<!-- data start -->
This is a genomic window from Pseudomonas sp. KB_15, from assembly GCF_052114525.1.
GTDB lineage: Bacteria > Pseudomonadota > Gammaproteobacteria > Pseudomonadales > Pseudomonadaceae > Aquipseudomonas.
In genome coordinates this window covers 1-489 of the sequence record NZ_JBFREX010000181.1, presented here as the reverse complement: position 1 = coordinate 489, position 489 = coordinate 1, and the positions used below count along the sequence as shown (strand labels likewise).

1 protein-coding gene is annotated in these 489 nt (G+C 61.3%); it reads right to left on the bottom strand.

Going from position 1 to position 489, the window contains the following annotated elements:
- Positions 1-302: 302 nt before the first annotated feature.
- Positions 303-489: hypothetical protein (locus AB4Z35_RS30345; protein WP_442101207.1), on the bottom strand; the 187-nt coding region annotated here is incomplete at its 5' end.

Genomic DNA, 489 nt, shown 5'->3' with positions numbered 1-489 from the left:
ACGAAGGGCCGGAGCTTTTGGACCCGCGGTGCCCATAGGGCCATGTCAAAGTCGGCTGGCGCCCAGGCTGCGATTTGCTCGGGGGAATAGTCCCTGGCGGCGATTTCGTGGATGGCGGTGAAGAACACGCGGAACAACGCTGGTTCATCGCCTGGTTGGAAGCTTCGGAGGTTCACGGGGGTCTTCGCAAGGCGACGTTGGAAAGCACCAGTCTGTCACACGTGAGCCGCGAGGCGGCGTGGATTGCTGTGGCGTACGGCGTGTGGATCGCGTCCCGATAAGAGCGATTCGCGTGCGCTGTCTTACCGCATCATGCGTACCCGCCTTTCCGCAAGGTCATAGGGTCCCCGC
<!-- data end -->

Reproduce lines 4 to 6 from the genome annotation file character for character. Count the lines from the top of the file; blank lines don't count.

1 protein-coding gene is annotated in these 489 nt (G+C 61.3%); it reads right to left on the bottom strand.

Going from position 1 to position 489, the window contains the following annotated elements:
- Positions 1-302: 302 nt before the first annotated feature.